Household appliances cost more but don’t last like they used to

Customers look at appliances for sale at a Best Buy store in Miami, Florida, Oct. 8, 2021.

Joe Raedle | Getty Images

Sara Rathner didn’t want to replace her clothes dryer. But a part was clearly broken, causing the machine to make a high-pitched squealing sound every time she dried a load of laundry. 

“We called an appliance repair company and he came and he replaced the component,” said Rathner, a travel and credit cards expert at NerdWallet who lives in Richmond, Virginia.

However, the machine broke for the same reason again a few months later, and then again shortly after that. After the mechanic’s third visit, Rathner said he told her, “You need to stop calling me and just buy a new dryer. I cost you $250 every time I show up. One more visit, you could have just bought a new dryer.”

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‘The appliance upgrade cycle has shortened’

Household appliances are becoming more modern and high-tech, but — as Rathner found — they don’t last like they once did. 

In fact, homeowners are purchasing large appliances, including washing machines, dryers, dishwashers and refrigerators, more often compared with 15 years ago, according to an analysis by Zonda Media, a housing market research and analytics firm.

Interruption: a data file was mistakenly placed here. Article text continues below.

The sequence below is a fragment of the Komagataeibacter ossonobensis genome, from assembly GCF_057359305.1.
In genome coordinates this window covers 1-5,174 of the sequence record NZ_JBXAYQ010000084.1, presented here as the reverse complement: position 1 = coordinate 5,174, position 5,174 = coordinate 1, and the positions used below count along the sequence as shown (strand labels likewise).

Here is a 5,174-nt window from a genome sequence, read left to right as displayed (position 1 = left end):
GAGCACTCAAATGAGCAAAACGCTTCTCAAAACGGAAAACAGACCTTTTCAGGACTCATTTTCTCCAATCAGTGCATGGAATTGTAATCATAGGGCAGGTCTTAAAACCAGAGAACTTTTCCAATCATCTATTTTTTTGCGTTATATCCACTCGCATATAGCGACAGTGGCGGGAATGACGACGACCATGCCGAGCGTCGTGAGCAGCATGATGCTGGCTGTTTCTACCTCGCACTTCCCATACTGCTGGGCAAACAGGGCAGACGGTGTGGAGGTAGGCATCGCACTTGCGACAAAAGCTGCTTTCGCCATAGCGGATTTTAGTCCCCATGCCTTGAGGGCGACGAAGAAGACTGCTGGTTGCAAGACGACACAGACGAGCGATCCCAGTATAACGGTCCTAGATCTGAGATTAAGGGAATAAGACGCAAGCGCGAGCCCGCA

From 1995-2005, the average homeowner replaced appliances consistently every 12 to 13 years. Today it is every eight to nine years, noted Todd Tomalak, Zonda’s principal of building products research.

At the same time, they are spending more than before.

Inflation hits home furnishings, flooring and appliances

Homeowners spend about 34% more on appliances than they did 15 years ago, “above and beyond inflation,” Tomalak said.

“Homeowners are purchasing appliances with more bells and whistles, but which become obsolete sooner and have more aspects to repair versus appliances years ago,” he said.

“As a result, the appliance upgrade cycle has shortened.”

As prices continue to rise while the quality of some products further degrades, shoppers will need to make trade-offs on how to spend their income, said chartered financial analyst Brian Laung Aoaeh, co-founder and general partner of Refashiond Ventures, a supply chain technology venture firm based in New York. 

“There will be some [products] on which you don’t want to compromise on quality so you might be willing to pay a bit more … and then there might be certain things you decide ‘I don’t need this,'” he said.

So, Aoaeh said, as a shopper, try to ask yourself this question: “In the things that you consume, where do you absolutely need the best quality?”

How to save on big-ticket purchases

While most consumers would struggle to cover a $1,000 unexpected expense, there are ways to spread out the cost of replacing a big-ticket appliance that breaks without warning. Otherwise, if your fridge or washing machine is on its last legs, seasonal discounts and credit card rewards can help you save.

1. Buy Now,…

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